"Manufacturing is in the throes of a massive shift from a production-centric to customer-centric business model," observes Randy Littleson, vice president of marketing with Kinaxis Inc., a provider of response management solutions. As he explains, traditional production-centric business models use a plan-and-execute standard that has become too rigid.
"Responsiveness to demand volatility is the new basis of competition," Littleson says, necessitating "customer-centric business models that focus on sense-and-respond processes," and help manufacturers "meet increasingly demanding and erratic customer buying behavior."
The plan-and-execute model, according to Littleson, relies on "machine thinking," which he describes as a closed-loop execution process that takes human input out of the equation. It would be better, he suggests, if manufacturers came to rely on real-time business intelligence and human collaboration to create demand-driven supply networks that are responsive to constant change.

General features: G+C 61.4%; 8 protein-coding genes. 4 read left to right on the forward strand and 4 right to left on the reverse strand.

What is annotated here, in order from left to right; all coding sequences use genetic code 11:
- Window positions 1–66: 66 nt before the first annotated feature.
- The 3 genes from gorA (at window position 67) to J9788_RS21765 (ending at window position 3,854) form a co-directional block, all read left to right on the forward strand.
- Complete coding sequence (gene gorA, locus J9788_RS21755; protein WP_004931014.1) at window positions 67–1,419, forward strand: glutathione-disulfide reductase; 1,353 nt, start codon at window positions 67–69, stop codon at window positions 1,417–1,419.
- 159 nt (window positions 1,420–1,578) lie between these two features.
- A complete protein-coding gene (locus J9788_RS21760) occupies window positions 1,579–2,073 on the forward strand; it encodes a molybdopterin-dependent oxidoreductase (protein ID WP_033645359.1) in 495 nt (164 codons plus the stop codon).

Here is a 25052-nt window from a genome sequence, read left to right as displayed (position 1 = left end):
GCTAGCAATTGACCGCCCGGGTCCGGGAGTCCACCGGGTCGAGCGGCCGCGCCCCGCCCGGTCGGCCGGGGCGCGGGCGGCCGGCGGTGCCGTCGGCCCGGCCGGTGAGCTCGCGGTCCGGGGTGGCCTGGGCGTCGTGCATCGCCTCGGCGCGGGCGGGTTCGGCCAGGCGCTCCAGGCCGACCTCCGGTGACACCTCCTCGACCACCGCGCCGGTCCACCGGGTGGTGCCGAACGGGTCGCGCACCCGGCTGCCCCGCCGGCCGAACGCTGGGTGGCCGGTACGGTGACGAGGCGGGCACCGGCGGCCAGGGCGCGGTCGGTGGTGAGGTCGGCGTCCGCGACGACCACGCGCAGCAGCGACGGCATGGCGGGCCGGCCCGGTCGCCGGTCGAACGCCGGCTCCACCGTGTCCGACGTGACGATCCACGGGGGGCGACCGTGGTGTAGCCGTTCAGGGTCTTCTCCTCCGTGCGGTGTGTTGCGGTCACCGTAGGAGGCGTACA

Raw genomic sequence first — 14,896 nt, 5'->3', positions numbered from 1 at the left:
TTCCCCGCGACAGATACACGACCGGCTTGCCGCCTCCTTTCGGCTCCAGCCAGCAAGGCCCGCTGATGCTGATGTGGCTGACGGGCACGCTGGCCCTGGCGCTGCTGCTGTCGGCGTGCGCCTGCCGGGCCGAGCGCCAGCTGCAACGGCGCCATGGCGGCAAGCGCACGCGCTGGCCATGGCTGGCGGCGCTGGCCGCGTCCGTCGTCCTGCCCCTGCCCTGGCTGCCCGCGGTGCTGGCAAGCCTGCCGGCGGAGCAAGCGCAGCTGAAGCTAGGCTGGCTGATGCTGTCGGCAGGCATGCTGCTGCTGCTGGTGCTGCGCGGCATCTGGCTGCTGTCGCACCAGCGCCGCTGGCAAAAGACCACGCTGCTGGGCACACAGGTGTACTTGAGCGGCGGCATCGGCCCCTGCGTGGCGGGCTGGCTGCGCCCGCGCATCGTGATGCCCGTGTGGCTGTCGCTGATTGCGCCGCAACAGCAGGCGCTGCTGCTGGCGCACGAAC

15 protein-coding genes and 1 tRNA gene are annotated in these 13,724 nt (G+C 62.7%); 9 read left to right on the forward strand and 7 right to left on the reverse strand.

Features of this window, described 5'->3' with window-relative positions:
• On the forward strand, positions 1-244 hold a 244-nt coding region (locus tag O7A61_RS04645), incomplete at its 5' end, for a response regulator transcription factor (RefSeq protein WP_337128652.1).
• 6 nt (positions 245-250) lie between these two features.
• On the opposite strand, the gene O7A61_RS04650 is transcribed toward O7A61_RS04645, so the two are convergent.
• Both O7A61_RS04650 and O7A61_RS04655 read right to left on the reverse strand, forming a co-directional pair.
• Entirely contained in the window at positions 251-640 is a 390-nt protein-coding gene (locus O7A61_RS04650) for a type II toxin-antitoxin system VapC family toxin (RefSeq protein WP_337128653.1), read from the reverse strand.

|Responding more quickly to change increases customer satisfaction and drives revenue growth, while responding more efficiently and effectively to those same changes can drive breakthroughs in operating performance." -- Randy Littleson, Kinaxis|
Multi-enterprise visibility -- consolidating data from multiple sites (internal or external to the organization) for a holistic view of the extended supply chain and/or fulfillment network.
Real-time, collaborative analysis tools -- detecting and enabling those in the organization impacted by a change to collectively perform "what if" analysis of action alternatives.